Kelvin Okafor’s hand-drawn portraits are stunning. You could be forgiven for thinking that his pencil-etched works are actually monochrome photographs but they’re not. They are simply the breathtaking products of an artist so dedicated to form and detail as nature lends it to his senses, that he takes great pains to reproduce them with amazing precision.
If there’s any secret to coming up with the kind of art Okafor manages to produce, then it’s his almost religious devotion to his portraits. He takes his time to plot the outline, diligently sees to the construction of shades and patterns to deliver an incredible visual effect. The process could take him up to four days, but the output, when completed, is usually worth the time and effort. The portraits he draws are based on photographs, or of people who pose as life models.
“Before I start to draw, I usually spend a few days analyzing the person or structure (I want to draw)”, he explained in an interview with CNN. “It’s important that they feel comfortable so you can get their natural expressions”. Okafor says that he sometimes gets so engrossed in an artwork that he actually dreams of it.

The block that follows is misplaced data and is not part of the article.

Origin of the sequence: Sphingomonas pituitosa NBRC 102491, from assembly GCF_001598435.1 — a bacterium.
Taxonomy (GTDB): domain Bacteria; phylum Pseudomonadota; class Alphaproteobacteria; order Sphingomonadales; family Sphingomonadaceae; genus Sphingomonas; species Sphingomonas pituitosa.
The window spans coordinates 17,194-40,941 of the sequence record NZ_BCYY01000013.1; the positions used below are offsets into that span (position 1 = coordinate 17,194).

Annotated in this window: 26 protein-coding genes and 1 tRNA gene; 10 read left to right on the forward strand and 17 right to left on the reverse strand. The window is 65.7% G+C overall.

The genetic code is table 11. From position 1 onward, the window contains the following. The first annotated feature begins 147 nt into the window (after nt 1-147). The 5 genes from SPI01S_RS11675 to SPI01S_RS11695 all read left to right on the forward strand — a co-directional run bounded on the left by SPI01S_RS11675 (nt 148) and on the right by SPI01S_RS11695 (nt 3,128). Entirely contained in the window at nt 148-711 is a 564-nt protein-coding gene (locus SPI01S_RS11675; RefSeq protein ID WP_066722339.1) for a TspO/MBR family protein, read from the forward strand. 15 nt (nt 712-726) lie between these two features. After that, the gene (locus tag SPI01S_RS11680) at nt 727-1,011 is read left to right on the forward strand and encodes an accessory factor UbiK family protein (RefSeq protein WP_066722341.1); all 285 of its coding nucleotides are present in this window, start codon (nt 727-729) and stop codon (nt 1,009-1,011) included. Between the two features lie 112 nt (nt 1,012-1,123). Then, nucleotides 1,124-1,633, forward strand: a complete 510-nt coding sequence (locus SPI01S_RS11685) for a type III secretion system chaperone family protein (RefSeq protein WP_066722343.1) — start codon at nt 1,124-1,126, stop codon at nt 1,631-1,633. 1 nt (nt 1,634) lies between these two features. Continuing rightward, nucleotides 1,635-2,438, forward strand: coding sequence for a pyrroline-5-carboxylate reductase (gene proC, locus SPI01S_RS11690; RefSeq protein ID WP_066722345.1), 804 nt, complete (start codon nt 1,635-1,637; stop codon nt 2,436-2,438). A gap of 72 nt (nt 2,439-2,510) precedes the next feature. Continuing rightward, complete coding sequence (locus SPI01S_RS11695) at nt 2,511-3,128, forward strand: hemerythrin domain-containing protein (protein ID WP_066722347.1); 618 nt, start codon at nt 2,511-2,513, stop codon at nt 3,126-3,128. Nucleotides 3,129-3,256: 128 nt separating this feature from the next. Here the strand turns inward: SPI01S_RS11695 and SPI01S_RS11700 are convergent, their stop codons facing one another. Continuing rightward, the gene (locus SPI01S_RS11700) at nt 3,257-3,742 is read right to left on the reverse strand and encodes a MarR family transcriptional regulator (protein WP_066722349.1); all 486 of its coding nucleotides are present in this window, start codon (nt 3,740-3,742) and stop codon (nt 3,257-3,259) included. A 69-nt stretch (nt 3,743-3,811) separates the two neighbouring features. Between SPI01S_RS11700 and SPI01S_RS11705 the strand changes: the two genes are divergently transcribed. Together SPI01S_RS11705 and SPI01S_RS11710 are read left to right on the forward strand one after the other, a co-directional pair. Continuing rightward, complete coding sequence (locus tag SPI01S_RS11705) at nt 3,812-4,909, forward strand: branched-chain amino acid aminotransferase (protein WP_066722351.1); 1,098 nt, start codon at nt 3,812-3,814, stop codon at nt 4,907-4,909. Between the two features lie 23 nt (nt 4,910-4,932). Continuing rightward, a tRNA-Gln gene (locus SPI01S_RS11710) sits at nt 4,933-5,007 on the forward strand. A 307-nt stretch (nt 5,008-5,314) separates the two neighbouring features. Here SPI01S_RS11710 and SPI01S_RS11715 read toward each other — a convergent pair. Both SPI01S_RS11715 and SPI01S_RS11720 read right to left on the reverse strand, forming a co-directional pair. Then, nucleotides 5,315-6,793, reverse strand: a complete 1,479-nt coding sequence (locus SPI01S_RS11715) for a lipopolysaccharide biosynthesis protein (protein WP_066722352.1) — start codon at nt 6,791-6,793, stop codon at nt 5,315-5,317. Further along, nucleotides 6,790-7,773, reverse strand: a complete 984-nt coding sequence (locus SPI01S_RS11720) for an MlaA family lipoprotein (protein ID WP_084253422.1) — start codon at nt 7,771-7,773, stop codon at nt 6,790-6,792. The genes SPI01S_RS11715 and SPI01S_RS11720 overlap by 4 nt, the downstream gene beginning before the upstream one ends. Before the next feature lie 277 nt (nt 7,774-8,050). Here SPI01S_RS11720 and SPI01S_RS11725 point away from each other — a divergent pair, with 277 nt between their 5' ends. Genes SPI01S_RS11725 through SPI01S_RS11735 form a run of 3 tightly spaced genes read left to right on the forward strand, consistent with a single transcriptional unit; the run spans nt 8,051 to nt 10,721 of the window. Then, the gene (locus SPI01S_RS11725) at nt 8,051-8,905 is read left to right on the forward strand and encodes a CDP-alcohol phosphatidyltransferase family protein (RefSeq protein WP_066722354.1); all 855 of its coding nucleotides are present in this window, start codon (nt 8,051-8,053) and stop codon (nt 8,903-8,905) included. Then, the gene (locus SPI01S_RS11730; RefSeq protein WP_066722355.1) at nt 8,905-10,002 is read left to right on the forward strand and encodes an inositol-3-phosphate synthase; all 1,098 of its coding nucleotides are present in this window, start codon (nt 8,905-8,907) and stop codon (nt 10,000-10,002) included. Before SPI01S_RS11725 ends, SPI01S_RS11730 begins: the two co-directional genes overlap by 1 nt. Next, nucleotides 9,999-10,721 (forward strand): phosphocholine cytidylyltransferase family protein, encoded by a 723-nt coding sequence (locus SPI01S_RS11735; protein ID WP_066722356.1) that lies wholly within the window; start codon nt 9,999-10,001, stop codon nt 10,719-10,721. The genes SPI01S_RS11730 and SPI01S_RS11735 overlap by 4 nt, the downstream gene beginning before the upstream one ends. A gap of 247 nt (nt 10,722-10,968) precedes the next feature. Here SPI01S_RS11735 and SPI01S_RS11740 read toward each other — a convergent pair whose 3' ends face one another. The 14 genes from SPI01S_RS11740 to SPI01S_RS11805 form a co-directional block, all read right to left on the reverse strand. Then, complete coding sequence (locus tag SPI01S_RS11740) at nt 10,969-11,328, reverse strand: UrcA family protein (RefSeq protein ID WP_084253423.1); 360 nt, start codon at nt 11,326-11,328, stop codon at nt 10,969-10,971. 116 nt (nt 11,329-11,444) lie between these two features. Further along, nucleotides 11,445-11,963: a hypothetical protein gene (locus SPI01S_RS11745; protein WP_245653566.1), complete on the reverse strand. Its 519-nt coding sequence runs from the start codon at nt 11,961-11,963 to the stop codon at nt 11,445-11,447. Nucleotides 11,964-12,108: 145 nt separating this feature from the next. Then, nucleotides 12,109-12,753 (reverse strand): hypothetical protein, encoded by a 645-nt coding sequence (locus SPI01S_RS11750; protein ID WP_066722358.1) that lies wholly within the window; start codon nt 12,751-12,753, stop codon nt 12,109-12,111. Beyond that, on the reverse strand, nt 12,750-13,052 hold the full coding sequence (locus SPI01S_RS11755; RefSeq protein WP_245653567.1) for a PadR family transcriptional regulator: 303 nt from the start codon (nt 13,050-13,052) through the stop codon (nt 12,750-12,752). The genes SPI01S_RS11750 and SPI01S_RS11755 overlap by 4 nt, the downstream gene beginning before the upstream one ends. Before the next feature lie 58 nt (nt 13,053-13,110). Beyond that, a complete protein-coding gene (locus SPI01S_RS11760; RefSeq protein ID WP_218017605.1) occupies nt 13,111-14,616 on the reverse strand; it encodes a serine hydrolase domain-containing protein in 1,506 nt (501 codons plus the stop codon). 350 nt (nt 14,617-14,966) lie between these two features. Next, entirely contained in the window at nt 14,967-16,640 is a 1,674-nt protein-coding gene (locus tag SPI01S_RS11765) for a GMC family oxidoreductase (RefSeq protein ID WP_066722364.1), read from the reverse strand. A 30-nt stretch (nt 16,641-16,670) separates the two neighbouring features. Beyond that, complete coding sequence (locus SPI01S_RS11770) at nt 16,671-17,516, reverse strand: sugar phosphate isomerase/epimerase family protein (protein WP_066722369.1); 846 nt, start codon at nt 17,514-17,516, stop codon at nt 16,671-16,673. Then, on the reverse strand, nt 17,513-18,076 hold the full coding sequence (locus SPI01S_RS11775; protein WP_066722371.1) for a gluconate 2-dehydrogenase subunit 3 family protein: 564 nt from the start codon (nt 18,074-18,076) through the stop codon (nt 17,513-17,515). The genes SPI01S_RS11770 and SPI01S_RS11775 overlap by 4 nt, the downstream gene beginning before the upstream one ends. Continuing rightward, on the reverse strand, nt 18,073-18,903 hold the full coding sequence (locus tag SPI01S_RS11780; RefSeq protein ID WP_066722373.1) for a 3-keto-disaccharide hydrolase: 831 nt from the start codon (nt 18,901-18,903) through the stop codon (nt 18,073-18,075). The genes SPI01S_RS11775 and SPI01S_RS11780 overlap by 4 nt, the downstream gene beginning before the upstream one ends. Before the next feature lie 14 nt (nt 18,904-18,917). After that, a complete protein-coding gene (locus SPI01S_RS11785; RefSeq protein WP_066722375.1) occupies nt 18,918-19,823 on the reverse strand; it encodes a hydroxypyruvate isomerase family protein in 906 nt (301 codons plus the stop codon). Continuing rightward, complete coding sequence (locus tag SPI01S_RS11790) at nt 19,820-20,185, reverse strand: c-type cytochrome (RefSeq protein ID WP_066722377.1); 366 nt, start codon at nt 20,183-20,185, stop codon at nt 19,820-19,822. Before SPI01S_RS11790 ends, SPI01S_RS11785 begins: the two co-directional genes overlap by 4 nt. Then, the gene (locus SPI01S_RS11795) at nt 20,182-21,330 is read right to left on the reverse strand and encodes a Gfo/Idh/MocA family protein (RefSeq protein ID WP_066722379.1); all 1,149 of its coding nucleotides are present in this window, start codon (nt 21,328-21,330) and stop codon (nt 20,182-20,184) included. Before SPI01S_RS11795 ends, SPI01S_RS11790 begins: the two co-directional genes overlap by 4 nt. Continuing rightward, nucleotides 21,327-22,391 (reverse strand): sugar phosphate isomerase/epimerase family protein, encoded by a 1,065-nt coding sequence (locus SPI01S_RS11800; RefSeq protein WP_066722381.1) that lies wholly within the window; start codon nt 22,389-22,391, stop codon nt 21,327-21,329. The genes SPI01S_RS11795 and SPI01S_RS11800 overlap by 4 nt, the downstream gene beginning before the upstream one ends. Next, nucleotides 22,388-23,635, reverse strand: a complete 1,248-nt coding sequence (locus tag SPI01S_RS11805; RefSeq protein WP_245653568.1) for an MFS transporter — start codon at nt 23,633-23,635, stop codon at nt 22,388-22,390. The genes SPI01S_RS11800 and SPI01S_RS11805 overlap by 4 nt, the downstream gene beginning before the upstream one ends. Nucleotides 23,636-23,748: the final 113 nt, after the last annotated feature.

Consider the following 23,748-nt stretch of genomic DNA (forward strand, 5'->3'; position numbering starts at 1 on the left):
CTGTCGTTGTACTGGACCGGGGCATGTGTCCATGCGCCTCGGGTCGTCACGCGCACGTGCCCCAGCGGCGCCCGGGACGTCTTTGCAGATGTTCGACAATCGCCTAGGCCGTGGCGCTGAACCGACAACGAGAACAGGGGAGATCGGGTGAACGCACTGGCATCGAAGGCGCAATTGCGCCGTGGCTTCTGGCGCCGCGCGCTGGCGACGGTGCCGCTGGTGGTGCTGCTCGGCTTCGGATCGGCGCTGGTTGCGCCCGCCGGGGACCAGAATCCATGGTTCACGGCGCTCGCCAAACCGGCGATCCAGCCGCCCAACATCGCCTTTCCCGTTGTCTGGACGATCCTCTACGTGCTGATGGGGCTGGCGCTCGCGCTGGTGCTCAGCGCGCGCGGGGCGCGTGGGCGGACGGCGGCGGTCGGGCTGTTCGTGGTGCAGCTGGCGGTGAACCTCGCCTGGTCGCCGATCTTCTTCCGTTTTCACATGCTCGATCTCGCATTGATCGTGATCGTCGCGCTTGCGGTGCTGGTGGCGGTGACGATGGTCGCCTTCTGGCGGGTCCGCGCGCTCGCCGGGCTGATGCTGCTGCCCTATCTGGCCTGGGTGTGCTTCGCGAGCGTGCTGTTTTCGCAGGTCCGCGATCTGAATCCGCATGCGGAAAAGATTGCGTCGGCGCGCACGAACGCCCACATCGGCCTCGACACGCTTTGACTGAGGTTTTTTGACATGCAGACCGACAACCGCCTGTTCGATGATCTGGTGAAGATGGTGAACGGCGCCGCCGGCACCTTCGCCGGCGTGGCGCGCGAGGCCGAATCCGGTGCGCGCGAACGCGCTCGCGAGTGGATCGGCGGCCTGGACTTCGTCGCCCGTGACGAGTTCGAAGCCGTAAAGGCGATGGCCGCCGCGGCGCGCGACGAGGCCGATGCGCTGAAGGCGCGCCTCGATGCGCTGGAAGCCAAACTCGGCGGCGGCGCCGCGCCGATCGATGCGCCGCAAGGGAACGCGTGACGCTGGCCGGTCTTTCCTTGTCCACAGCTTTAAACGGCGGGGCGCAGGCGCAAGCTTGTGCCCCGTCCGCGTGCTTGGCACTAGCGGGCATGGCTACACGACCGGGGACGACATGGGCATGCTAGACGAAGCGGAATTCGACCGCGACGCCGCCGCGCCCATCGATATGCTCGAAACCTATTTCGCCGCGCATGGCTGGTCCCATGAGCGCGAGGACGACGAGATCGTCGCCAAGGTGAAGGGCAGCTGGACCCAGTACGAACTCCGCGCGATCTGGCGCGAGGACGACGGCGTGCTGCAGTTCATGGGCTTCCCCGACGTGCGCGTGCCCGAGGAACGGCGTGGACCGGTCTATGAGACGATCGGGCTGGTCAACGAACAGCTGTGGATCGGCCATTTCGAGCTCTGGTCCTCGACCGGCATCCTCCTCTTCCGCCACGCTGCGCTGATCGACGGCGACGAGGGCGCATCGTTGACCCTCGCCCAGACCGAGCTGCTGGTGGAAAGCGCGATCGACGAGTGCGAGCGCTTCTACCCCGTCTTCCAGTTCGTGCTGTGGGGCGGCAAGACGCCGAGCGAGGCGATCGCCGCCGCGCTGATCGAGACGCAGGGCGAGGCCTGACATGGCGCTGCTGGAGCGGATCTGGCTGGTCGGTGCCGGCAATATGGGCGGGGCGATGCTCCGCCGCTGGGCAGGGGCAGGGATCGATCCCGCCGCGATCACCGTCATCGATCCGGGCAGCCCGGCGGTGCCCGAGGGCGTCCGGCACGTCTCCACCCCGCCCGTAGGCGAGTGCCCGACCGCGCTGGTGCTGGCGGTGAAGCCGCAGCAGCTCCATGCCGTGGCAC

Although Okafor had nurtured a love for drawing from his early childhood days, it was not always certain that he would go on to pursue a career in art. His parents believed that he was better off walking a “more lucrative” career path, perhaps in law or the academia. He had been born in London to Nigerian parents who thought that it was more advisable, given their background as immigrants who came to the UK to build a comfortable future. But after he graduated from university, he began to post his drawings on social media and a number of websites. Soon, he had a following of more than 100,000 followers on Instagram, comprising of people from across the world that are drawn to his culture-transcending art.
Okafor’s breathtaking depiction of the human facial form has won him international recognition. His works have been showcased in art exhibitions, and in 2013, his portrait of late King Hussein of Jordan was presented to the Middle Eastern monarch’s widow, Queen Noor. Today, his works are highly valued. Some of his portraits can sell for as much as $25,000.
Art, for Okafor, is inspirational, and he has decided to help children find joy in expressing themselves through it. He does this by visiting schools and giving school children lessons on how to draw. But his pursuit of passion has made him into an inspiration, one to whom young people can refer as an example of a dream etched to life by passionate and persistent hands.